Goal-orientation isdirection towards achieving a certain goal, a certain state. It is also designated by the term teleology, however, at certaintimes and in various circles, the concept of teleology was understood in different ways. At the most general level, it can be stated that teleology expresses a certain way of anchoring things and processes in the order of the world. The methodology of contemporary science clearly differentiates two types of archoring. In the language of the systems theory, it can be stated that the properties of a system follow both from the properties of the parts (subsystems and elements) from which the particular system is composed, and also from the properties of the systems of which it is, itself, a subsystem. When we ask why a system has certain properties, for example, why a mullen (Verbascum spp.) flower is yellow, we are asking in one sentence about two completely different things. To begin with, at the particular moment, we could be interested in the cause of the yellow colour of the mullen flower. If we are biochemists, we will probably be asking about the mechanism that leads to the synthesis of the yellow pigment in the petals of the plant. If we are physicists, we will be interested in the mechanism leading to the absorbance or reflectance of light of certain wavelengths by the molecules of the relevant plant colourants. In both cases, we will be attempting to find an explanation (anchoring) of the particular phenomenon from below, internally, i.e. we are attempting to explain the properties of the system on the basis of the properties of the elements or subsystems from which it is composed.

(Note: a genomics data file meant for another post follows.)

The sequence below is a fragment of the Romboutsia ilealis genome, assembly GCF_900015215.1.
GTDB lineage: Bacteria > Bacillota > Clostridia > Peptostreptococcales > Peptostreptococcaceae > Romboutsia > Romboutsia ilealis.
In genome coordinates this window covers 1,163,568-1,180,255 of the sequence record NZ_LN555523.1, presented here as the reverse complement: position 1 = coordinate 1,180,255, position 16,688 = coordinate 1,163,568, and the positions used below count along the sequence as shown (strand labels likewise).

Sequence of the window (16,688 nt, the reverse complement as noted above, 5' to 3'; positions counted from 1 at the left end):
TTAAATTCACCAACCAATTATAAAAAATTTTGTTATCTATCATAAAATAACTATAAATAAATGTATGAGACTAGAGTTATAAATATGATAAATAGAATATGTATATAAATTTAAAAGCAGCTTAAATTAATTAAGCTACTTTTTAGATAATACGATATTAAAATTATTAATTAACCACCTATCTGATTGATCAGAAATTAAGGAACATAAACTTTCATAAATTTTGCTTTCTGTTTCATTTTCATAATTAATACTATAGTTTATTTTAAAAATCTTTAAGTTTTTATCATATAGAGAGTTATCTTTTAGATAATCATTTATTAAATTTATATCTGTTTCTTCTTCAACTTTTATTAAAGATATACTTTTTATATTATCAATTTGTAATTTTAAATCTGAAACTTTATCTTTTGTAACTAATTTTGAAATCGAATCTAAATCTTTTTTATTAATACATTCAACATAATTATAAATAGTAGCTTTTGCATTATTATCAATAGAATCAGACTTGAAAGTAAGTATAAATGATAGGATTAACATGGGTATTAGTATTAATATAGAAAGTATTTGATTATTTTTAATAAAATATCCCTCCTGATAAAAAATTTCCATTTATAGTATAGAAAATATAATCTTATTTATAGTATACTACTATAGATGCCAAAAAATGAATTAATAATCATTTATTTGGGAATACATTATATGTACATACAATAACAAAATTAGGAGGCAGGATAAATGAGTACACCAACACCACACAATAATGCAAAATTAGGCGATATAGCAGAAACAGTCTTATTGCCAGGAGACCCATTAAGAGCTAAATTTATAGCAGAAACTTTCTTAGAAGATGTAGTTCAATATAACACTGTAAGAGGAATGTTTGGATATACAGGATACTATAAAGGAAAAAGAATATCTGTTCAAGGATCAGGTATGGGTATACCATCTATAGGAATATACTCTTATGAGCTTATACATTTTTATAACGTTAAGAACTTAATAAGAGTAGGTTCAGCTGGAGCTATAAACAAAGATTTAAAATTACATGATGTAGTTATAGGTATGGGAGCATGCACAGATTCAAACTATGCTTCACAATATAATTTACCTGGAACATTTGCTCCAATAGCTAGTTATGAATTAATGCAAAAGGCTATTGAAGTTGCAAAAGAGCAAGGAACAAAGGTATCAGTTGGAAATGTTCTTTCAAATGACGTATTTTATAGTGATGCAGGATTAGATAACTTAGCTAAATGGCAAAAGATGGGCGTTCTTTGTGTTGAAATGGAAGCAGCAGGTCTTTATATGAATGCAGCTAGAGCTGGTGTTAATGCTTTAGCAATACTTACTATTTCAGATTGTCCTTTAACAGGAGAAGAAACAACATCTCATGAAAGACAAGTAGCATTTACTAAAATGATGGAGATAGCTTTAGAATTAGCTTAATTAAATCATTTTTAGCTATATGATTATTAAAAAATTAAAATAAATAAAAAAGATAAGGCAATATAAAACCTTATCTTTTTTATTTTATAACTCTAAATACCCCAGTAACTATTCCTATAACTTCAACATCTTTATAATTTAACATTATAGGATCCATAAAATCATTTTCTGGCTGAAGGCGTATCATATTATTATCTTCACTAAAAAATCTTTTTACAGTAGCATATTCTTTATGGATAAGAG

However, similar questions can be resolved in the opposite way. In this case, we are looking for an explanation of certain properties of a system in the properties of the system (supersystem?) of which the studied system is a subsystem. Thus, if we are ecologists, we will be interested to learn, in connection with the yellow colour of the mullen flower, which pollinators the mullen needs to attract and which colour these pollinators prefer. A thing or a process can be anchored in that we describe its cause or in that we describe its purpose.There exists an important asymmetry between the two types of anchoring. Every phenomenon (process) has its cause, the logically essential or random phenomenon that caused it. However, only some phenomena have a purpose. is frequently confused with Usefulness.However, in actual fact, there is a very substantial difference between these two concepts, which can be clearly illustrated on the following example. Attempts can be made to treat a sore throat using antibiotics or a incantation. In both cases, this will be goal-oriented behaviour, subservient to a particular purpose, targeted towards a particular goal. However, in only the first case will this also be useful conduct, i.e. in most cases it will objectively assist in achieving the given goal.

In order for it to be possible to differentiate the usefulness of a system enforced from outside through the intentional will of intelligent beings, from internal usefulness, formed spontaneously as a consequence of the properties of the developing system itself, for example, usefulness formed as a consequence of biological evolution, some authors have proposed the term teleonomy (cf. astrology, astronomy) for the second type of usefulness. This term has not caught on yet. If, in addition, we realize that the usefulness of organisms is not connected with goal-orientation, we find that the term teleonomy is not really required in biology. Most philosophical discussions of purpose in biological systems are, in fact, actually concerned with goal-orientation; however, most discussions of purpose in the framework of evolutionary biology are really concerned with usefulness.

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The classical Darwinian theory of evolution can explain the evolution of adaptive traits only in asexual organisms. The frozen plasticity theory is much more general: It can also explain the origin and evolution of adaptive traits in both asexual and sexual organisms Read more